Findings shed new light on dry eyes in postmenopausal women

Article

Results of a study demonstrated the efficacy of a droppable gel artificial tear product for improving signs and symptoms of dry eye disease in post-menopausal women and suggested it may be a particularly appropriate option for patients with non-meibomian gland-related, aqueous-deficient dry eye.

Boston-Results of a prospective, randomized, double-masked, controlled study demonstrated the efficacy of a droppable gel artificial tear product (Systane Ultra Lubricant Eye Drops, Alcon) for improving signs and symptoms of dry eye disease in postmenopausal women and suggested it may be a particularly appropriate option for patients with non-meibomian gland-related, aqueous-deficient dry eye, co-investigator Jillian F. Meadows, MS, reported at the annual meeting of the American Academy of Optometry.

Study subjects were randomized to receive either an artificial tear gel drop containing propylene glycol and polyethylene glycol or a control with no demulcents (soft contact lens rewetting drop; Sensitive Eyes Eye Drops, Bausch + Lomb). The patients were instructed to instill 1 to 2 drops in each eye Q.I.D. Follow-up visits were conducted after 2 and 4 weeks for assessment of changes in corneal staining and symptoms using the Ocular Surface Disease Index (OSDI).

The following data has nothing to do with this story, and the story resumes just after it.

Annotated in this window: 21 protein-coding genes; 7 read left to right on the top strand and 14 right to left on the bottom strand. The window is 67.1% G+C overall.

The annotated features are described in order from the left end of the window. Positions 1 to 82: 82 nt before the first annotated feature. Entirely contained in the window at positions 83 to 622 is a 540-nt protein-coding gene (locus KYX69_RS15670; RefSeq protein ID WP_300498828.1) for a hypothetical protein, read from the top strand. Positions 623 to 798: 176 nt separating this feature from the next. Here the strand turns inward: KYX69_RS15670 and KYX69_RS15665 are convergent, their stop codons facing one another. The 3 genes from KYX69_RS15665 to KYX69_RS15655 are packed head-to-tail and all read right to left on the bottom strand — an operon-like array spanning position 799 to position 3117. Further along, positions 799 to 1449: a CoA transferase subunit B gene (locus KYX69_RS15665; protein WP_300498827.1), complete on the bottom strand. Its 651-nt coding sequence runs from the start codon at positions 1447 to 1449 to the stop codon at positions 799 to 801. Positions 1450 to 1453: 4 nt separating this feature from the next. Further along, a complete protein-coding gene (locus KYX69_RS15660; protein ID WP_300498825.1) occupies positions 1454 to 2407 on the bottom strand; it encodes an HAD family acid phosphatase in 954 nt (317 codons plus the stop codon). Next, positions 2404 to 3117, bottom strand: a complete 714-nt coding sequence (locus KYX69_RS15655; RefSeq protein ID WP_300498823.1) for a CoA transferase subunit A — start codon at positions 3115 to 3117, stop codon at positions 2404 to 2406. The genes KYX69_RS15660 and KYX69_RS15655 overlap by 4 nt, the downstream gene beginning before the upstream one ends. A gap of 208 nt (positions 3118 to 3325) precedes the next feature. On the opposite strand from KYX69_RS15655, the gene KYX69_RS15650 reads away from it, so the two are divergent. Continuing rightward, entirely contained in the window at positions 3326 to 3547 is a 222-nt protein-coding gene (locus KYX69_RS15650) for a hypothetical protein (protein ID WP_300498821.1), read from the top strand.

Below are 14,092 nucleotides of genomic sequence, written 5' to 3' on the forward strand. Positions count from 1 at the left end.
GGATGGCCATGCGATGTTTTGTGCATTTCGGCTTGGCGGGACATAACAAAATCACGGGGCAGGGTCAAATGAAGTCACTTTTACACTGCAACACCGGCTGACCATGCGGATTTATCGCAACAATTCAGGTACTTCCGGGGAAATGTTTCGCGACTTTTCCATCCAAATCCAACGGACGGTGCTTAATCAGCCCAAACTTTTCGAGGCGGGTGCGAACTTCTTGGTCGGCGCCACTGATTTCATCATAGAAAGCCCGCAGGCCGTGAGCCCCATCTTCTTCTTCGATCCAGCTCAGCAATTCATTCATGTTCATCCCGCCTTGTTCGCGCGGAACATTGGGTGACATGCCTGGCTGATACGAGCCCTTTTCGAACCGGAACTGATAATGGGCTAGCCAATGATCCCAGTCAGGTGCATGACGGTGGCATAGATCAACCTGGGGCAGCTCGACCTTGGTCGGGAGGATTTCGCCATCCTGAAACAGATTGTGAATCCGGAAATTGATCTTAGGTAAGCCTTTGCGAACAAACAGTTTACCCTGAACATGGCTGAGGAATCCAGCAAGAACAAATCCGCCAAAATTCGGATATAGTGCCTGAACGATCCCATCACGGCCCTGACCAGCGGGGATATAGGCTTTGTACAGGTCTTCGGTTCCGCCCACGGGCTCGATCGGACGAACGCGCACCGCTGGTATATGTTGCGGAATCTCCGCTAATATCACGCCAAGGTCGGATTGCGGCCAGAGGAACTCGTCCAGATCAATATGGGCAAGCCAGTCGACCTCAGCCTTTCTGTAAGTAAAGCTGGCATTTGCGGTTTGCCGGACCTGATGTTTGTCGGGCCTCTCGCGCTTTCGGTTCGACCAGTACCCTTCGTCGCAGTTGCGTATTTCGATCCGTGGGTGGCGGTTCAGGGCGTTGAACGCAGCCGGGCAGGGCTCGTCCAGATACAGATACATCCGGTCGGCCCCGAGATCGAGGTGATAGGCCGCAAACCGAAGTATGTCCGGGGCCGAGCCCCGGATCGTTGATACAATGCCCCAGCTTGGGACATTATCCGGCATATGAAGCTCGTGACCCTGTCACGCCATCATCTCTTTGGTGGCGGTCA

To be eligible for inclusion in the study, women had to have a baseline sum corneal staining score of at least 3 in one eye and at least one of the following signs or symptoms: OSDI >12; Schirmer score ≤10 mm/5 minutes; tear breakup time (TBUT) <6 seconds; history of use of artificial tears; or a previous diagnosis of dry eye. Patients with Sjögren's syndrome, active infection or inflammation not associated with dry eye, or ocular allergy were excluded.

Thirty-nine women, 22 using the gel drop and 17 in the control group, completed the study. Outcomes analyses were performed for the entire study population and for two subgroups: women with aqueous deficiency, defined as Schirmer's ≤10 mm/5 minutes (22 patients); and women without meibomian gland dysfunction (MGD) based on having normal meibomian gland secretions (grade 0 or 1, 24 patients). The average age of women in the study was 62, and they were predominantly white.

Both groups showed improvement. While women who used the gel drop showed a numerically greater score than the control-2.13 versus 1.59-the difference was not statistically significant. However, subgroup analyses revealed statistically significant differences favoring the artificial tear gel drop in both subgroups at follow-up. The change in corneal staining score with the gel drop was especially notable for the women with aqueous-deficient dry eye, Meadows said.

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